A recently released Associated Press investigation found traces of six pharmaceutical drugs in D.C.’s drinking water, though experts disagree on the effects these drugs may have on consumers.

Caffeine, ibuprofen, carbamazepine (an anticonvulsant and mood stabilizer), naproxen (an anti-inflammatory drug) and the antibiotics monensin and sulfamethoxazole – were all found in samples of the District’s drinking water. The AP report did not specify the concentrations of these drugs in the water samples but said that they were “tiny” and best expressed in parts per billion or parts per trillion.

The report stated that “recent studies . have found alarming effects on human cells and wildlife” resulting from long-term exposure to trace levels of pharmaceuticals. However, officials disagree on the long-term effects the drugs can have.

Tom Jacobus, general manager of the Washington Aqueduct – which supplies drinking water for the District and parts of northern Virginia – said the pharmaceuticals pose no threat to D.C. residents and visitors.

“The ability to measure these tiny amounts is scientifically very useful information, but there is no connection between these tiny concentrations and any human health effects,” Jacobus said. “I think the public should not become concerned about these trace amounts.”

Sorell Schwartz, professor emeritus of pharmacology at the Georgetown University Medical Center, agreed that the chemicals pose little threat to District residents.

“A dose of 10 milligrams of any of the drugs [found in the District’s water] . would probably be marginally active in a baby. If the concentration is one part per billion . that baby would have to have 10,000 liters of water to have that dose,” he said. “The dilution factor is so high here, if it is in parts per billion or parts per trillion, you’re not dealing with anything that portends a public health problem.”

But David Carpenter, professor emeritus of environmental health and toxicology at SUNY Albany, said that even the low level of pharmaceuticals in the water can be harmful.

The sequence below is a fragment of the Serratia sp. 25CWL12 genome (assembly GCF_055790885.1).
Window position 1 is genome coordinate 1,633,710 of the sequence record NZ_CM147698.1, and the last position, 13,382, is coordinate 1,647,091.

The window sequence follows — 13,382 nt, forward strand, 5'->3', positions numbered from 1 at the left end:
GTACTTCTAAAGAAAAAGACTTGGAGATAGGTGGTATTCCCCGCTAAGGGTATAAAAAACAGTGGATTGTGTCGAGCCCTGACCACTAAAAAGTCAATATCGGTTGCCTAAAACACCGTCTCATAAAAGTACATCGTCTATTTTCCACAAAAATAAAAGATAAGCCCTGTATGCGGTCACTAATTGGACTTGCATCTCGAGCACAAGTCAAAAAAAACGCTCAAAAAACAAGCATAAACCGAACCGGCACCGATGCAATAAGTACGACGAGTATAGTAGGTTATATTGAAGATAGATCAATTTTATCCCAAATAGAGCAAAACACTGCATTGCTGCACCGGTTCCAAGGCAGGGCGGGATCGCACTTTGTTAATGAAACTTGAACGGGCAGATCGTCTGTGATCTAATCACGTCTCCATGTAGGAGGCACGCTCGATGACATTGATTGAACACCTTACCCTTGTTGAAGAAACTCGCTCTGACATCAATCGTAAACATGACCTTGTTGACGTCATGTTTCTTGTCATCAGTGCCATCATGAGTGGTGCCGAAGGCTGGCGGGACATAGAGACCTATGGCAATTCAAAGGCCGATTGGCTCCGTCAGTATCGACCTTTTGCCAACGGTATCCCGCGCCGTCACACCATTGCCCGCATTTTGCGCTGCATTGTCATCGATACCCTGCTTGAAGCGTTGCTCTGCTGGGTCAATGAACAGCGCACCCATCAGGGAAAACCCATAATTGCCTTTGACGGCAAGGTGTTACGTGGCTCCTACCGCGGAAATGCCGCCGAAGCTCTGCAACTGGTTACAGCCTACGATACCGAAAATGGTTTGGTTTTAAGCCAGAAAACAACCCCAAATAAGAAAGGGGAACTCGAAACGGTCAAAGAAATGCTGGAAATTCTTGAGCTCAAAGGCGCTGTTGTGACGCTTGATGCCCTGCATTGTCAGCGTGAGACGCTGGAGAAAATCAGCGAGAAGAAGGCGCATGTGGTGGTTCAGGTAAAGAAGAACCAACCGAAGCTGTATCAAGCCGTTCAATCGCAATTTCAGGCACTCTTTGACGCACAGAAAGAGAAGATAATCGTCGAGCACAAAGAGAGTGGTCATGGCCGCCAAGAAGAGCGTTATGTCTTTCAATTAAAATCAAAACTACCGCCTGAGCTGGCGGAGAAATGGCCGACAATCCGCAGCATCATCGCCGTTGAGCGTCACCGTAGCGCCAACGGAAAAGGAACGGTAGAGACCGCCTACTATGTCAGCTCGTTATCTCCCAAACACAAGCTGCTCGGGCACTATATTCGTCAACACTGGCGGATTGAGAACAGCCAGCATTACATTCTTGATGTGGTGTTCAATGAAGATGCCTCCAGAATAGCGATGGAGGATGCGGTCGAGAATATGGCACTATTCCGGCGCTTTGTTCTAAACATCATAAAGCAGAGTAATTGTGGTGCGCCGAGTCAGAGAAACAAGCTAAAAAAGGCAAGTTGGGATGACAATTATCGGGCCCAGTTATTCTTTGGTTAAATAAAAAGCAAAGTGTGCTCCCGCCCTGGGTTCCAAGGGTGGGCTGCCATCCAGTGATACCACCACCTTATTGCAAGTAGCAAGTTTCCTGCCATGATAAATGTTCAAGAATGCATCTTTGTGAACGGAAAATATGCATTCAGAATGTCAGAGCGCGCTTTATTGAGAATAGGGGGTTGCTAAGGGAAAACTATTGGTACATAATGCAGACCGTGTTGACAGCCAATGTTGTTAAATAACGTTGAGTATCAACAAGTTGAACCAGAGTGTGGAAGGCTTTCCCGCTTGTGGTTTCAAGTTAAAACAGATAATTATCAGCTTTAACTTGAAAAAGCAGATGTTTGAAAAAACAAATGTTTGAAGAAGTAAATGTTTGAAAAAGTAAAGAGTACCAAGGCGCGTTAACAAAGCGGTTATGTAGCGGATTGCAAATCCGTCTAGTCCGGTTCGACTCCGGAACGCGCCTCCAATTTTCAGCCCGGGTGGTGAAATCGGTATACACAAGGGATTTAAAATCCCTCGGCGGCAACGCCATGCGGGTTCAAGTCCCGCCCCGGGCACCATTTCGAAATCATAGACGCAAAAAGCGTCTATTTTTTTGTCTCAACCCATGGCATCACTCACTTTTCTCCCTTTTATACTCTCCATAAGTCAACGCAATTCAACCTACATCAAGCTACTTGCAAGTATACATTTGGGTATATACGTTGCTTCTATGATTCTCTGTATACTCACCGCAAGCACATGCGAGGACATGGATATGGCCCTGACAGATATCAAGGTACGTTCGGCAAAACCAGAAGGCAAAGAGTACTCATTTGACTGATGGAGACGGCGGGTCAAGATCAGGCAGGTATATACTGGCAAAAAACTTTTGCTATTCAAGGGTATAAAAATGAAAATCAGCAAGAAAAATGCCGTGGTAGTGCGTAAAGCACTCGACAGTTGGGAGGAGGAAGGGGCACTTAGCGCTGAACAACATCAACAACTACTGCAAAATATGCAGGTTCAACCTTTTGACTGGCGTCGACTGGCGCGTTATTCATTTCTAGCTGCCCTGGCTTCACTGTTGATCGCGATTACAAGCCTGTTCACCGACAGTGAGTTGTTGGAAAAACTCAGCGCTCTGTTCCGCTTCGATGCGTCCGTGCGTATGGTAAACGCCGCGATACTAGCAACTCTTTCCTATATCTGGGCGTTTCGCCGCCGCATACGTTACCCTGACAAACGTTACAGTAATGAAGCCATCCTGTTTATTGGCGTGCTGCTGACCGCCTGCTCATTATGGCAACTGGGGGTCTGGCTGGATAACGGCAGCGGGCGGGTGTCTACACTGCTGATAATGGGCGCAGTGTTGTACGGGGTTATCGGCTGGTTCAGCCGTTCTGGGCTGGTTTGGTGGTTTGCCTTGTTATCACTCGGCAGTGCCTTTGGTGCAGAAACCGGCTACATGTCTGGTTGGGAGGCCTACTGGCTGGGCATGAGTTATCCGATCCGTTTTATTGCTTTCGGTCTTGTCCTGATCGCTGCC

“There’s increasing evidence that very low concentrations [of drugs] can have effects,” he said. “While there may be no proof that these would have a [harmful] effect on people, there’s certainly no evidence that they’re safe.”

Carpenter said that exposure to low doses of antibiotics could cause someone to build up resistance to antibiotics and that traces of estrogenic compounds like birth control pills could cause decreases in sperm count, deformation of genitalia and even “perturbation of sexual preference” in the children of pregnant mothers who drink contaminated water.

Jacobus said that D.C. residents can help limit the concentrations of pharmaceuticals in their water.

“I think that everyone should take a look at what they do with their medications, not flush them down the toilet so they go back [into treatment plants],” he said.

While disposal of medication through the sink or the toilet accounts for some of the drug content in the District’s water supply, Schwartz said pharmaceuticals most often enter the water as traces in human waste.

“Water comes from sewage, sewage contains urine and urine contains drugs,” he said.

Carpenter said that water suppliers and government authorities need to establish more rigorous standards for water filtration.

“One can remove a lot of these drugs by just having activated charcoal filters on the municipal water supplies,” he said.

Carpenter said that many treatment plants already have this capability but choose not to use it because of the expense entailed.

Schwartz said that AP’s recent detection of the pharmaceuticals in D.C. water may be a result of an improved analysis process at water treatment plants instead of increased chemical content.

“This looks like more of an accomplishment in detection than it does in something being done wrong with the water,” he said.

The D.C. area was among 24 major metropolitan areas whose drinking water supplies contain traces of pharmaceuticals, according to the results of a five-month AP investigation released on Sunday.

Of the six chemicals found in the District’s drinking water, Jacobus said that the Washington Aqueduct tests only for caffeine. He said that all six compounds are classified as “personal care and pharmaceuticals” by the Environmental Protection Agency. The EPA does not regulate the amount of compounds from this category in public drinking water.

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